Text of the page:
Cheating — and other academic stories

“Roughly 62 percent of undergraduates and 40 percent of graduate students admit to having cheated on written work, according to the latest figures from a long-running national survey by Clemson University’s International Center for Academic Integrity. The infractions range from cut-and-paste copying to buying a custom-written paper from an essay mill.”

I was astonished when I read that in The Chronicle of Higher Education last year. Maybe you college editors weren’t. At least I don’t see much about cheating in student media today. I think it’s a heck of a story, and I think it can lead to exploring why your readers even bother to go to college in the first place.

First, how many students on your campus would read or watch a story quoting students speaking frankly about whether they cheat? My prediction: A lot. You might have to grant anonymity to some sources to get accounts like this “Why I Cheat” piece in a California  high school newspaper. But I would say this is a classic case of when to allow anonymity — when you can’t get important information any other way.

Second, you could document investigations and punishments on your campus and compare it to research by the International Center for Academic Integrity. The center even keeps up with recent newsworthy integrity cases.

Third, you could dig into the attitudes about college that make cheating routine for some people and unthinkable for others. Among the many troubling trends documented in “Academically Adrift: Limited Learning on College Campuses” is the belief of many students that learning doesn’t have much to do with college anyway. Some regard the diploma as a sham that they need to get a “real job.” It’s not much of a leap for them to see cheating as just an easy way to play the game. (I highly recommend the book. It’s a starting point for a long list of good stories.)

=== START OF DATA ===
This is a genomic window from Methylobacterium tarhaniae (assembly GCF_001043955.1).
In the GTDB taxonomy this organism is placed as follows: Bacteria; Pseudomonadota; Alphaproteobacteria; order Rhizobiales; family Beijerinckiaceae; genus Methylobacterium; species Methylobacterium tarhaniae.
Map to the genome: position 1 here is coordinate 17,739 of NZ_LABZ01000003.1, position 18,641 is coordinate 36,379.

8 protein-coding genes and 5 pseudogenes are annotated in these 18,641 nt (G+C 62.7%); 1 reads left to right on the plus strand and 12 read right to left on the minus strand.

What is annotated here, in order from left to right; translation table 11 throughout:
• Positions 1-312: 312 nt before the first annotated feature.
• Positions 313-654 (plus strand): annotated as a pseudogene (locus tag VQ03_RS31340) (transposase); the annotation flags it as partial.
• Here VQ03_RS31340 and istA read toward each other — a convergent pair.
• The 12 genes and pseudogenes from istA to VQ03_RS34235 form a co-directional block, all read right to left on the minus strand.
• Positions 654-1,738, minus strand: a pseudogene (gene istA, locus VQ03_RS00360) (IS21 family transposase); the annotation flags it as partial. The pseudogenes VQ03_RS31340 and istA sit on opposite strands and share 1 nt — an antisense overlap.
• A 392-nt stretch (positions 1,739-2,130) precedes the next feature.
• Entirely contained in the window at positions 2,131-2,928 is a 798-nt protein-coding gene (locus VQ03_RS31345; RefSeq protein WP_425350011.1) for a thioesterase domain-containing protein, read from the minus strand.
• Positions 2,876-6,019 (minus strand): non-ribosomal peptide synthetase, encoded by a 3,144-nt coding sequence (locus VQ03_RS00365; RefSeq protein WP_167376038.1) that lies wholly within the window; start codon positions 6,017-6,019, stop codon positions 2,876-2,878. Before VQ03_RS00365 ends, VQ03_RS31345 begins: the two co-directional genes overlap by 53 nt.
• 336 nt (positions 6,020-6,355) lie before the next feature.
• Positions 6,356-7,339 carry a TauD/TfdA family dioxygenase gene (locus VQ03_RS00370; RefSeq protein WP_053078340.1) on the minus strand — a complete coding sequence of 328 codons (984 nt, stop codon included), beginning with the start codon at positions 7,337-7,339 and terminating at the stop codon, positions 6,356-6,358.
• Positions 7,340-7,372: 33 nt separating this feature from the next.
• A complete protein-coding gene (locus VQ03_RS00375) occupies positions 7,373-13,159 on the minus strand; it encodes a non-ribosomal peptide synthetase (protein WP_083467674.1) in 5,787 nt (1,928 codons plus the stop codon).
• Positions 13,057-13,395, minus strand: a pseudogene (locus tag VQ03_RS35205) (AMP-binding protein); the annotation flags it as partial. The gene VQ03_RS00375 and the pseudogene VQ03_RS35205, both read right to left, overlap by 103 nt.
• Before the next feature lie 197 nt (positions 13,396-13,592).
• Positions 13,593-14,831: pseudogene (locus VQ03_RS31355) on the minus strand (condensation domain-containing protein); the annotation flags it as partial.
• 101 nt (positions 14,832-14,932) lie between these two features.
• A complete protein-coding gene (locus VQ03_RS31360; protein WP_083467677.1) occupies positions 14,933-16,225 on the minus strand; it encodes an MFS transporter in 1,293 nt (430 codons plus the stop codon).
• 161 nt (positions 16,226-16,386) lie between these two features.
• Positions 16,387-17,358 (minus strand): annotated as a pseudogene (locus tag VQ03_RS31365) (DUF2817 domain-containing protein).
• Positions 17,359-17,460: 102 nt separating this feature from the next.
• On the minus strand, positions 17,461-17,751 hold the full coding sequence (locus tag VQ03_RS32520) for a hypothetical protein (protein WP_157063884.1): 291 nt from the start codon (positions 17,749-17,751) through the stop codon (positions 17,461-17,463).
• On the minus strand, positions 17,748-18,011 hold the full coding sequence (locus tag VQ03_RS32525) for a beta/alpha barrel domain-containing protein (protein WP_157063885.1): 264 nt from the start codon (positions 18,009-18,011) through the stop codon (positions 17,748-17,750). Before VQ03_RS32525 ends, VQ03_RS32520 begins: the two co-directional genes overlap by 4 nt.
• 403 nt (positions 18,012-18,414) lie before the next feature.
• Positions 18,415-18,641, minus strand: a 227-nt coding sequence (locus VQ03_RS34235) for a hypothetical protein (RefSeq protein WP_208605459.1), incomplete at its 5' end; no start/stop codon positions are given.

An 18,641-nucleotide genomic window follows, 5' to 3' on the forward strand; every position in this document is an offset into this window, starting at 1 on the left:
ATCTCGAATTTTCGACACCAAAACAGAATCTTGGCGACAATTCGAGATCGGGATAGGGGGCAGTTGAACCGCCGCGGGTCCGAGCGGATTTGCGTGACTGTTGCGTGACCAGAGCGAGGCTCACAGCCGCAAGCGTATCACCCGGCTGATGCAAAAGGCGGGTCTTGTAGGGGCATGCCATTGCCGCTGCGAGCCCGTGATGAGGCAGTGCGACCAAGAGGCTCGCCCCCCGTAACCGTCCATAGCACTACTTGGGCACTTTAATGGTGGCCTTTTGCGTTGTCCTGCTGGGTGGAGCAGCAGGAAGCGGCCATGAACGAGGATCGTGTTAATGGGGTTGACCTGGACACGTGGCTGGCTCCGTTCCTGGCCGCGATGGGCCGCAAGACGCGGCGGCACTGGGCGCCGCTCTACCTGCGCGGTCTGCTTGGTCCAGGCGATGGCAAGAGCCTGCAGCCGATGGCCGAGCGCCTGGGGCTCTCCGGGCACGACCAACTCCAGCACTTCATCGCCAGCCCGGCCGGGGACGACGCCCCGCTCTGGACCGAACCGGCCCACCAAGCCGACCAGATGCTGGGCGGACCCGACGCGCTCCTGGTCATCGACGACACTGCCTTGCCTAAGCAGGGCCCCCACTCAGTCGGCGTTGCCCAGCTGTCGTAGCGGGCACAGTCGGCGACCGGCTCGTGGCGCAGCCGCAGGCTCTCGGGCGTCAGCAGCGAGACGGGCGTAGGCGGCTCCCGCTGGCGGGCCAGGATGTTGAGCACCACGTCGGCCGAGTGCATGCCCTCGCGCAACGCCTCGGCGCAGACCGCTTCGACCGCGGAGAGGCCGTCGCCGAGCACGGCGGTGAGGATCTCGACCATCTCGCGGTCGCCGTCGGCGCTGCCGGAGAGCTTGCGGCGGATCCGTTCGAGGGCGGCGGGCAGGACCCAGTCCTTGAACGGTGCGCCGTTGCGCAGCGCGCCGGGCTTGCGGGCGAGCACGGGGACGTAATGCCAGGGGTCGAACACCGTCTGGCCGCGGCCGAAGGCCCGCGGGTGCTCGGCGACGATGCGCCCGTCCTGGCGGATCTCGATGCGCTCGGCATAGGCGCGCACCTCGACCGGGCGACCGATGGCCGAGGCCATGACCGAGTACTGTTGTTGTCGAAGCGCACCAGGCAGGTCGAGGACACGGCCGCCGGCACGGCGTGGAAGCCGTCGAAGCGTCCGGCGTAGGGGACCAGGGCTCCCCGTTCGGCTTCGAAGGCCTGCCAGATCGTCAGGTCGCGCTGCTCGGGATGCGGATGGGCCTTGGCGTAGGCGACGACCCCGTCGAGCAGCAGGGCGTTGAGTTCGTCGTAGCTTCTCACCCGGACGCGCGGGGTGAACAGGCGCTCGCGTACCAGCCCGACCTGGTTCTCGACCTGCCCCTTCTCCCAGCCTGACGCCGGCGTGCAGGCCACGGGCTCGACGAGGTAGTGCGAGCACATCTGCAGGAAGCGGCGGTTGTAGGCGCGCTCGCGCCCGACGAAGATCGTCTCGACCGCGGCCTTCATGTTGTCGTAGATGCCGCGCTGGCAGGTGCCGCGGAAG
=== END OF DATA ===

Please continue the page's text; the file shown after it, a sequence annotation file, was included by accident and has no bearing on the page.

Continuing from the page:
And the cheating may not stop at graduation. Harvard psychologist and ethicist Howard Gardner  has published research showing young professionals often are willing to take ethical shortcuts, figuring that they will behave honestly after they’ve safely established their careers.

Perhaps many attitudes about college will affect students years into the future. If you believe college is a sham, is that also how you will see your employer, your government, your society? Will anything ever truly deserve your full attention and effort?

There is no particular reason you should be interested in my opinion of all this. I hope you’re interested in the views of students on your campus. Get out there with notebook, camera, hashtags, etc., and see what they think.


About adviserdavid

Student media director, Georgia Southern University

Posted on August 23, 2012, in Ethics, What to cover. Bookmark the permalink. 3 Comments.

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